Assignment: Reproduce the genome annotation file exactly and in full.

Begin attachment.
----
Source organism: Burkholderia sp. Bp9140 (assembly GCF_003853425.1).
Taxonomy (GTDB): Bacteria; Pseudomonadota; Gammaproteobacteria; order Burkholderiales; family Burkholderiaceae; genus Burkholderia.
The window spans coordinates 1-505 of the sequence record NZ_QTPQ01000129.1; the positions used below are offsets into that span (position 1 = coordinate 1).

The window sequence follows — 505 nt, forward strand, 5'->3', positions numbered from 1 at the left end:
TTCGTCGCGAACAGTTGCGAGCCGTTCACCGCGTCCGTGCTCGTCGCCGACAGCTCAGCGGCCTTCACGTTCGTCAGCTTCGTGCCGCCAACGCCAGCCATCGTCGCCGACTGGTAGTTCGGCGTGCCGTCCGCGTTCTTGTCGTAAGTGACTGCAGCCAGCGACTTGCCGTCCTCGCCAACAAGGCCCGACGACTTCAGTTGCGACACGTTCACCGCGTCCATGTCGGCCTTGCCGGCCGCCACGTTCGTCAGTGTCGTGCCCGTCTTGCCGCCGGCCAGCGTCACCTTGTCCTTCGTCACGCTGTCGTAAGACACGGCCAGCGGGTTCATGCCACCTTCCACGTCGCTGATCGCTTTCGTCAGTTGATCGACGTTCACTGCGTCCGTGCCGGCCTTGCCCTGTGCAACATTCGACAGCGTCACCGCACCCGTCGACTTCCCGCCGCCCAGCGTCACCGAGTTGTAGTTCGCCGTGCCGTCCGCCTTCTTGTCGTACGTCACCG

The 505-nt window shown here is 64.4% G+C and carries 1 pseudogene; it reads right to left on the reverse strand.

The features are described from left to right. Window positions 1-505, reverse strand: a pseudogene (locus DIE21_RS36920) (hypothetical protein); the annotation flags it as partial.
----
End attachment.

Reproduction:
Source organism: Burkholderia sp. Bp9140 (assembly GCF_003853425.1).
Taxonomy (GTDB): Bacteria; Pseudomonadota; Gammaproteobacteria; order Burkholderiales; family Burkholderiaceae; genus Burkholderia.
The window spans coordinates 1-505 of the sequence record NZ_QTPQ01000129.1; the positions used below are offsets into that span (position 1 = coordinate 1).

The window sequence follows — 505 nt, forward strand, 5'->3', positions numbered from 1 at the left end:
TTCGTCGCGAACAGTTGCGAGCCGTTCACCGCGTCCGTGCTCGTCGCCGACAGCTCAGCGGCCTTCACGTTCGTCAGCTTCGTGCCGCCAACGCCAGCCATCGTCGCCGACTGGTAGTTCGGCGTGCCGTCCGCGTTCTTGTCGTAAGTGACTGCAGCCAGCGACTTGCCGTCCTCGCCAACAAGGCCCGACGACTTCAGTTGCGACACGTTCACCGCGTCCATGTCGGCCTTGCCGGCCGCCACGTTCGTCAGTGTCGTGCCCGTCTTGCCGCCGGCCAGCGTCACCTTGTCCTTCGTCACGCTGTCGTAAGACACGGCCAGCGGGTTCATGCCACCTTCCACGTCGCTGATCGCTTTCGTCAGTTGATCGACGTTCACTGCGTCCGTGCCGGCCTTGCCCTGTGCAACATTCGACAGCGTCACCGCACCCGTCGACTTCCCGCCGCCCAGCGTCACCGAGTTGTAGTTCGCCGTGCCGTCCGCCTTCTTGTCGTACGTCACCG

The 505-nt window shown here is 64.4% G+C and carries 1 pseudogene; it reads right to left on the reverse strand.

The features are described from left to right. Window positions 1-505, reverse strand: a pseudogene (locus DIE21_RS36920) (hypothetical protein); the annotation flags it as partial.